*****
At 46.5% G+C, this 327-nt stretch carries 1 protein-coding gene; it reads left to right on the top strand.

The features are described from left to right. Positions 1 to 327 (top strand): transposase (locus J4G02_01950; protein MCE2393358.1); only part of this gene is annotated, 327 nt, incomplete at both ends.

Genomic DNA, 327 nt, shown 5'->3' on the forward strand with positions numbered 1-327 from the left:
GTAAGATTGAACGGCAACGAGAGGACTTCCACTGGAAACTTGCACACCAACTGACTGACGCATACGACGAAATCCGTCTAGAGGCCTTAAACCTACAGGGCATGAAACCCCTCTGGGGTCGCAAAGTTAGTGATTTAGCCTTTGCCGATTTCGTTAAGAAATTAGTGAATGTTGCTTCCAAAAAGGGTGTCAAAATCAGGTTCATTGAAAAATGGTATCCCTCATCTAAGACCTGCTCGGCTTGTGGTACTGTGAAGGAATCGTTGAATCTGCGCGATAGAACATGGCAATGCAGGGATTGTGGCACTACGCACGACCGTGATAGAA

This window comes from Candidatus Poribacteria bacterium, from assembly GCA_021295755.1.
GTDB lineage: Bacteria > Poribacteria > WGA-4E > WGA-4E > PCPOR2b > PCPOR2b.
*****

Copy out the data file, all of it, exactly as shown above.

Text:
At 46.5% G+C, this 327-nt stretch carries 1 protein-coding gene; it reads left to right on the top strand.

The features are described from left to right. Positions 1 to 327 (top strand): transposase (locus J4G02_01950; protein MCE2393358.1); only part of this gene is annotated, 327 nt, incomplete at both ends.

Genomic DNA, 327 nt, shown 5'->3' on the forward strand with positions numbered 1-327 from the left:
GTAAGATTGAACGGCAACGAGAGGACTTCCACTGGAAACTTGCACACCAACTGACTGACGCATACGACGAAATCCGTCTAGAGGCCTTAAACCTACAGGGCATGAAACCCCTCTGGGGTCGCAAAGTTAGTGATTTAGCCTTTGCCGATTTCGTTAAGAAATTAGTGAATGTTGCTTCCAAAAAGGGTGTCAAAATCAGGTTCATTGAAAAATGGTATCCCTCATCTAAGACCTGCTCGGCTTGTGGTACTGTGAAGGAATCGTTGAATCTGCGCGATAGAACATGGCAATGCAGGGATTGTGGCACTACGCACGACCGTGATAGAA

This window comes from Candidatus Poribacteria bacterium, from assembly GCA_021295755.1.
GTDB lineage: Bacteria > Poribacteria > WGA-4E > WGA-4E > PCPOR2b > PCPOR2b.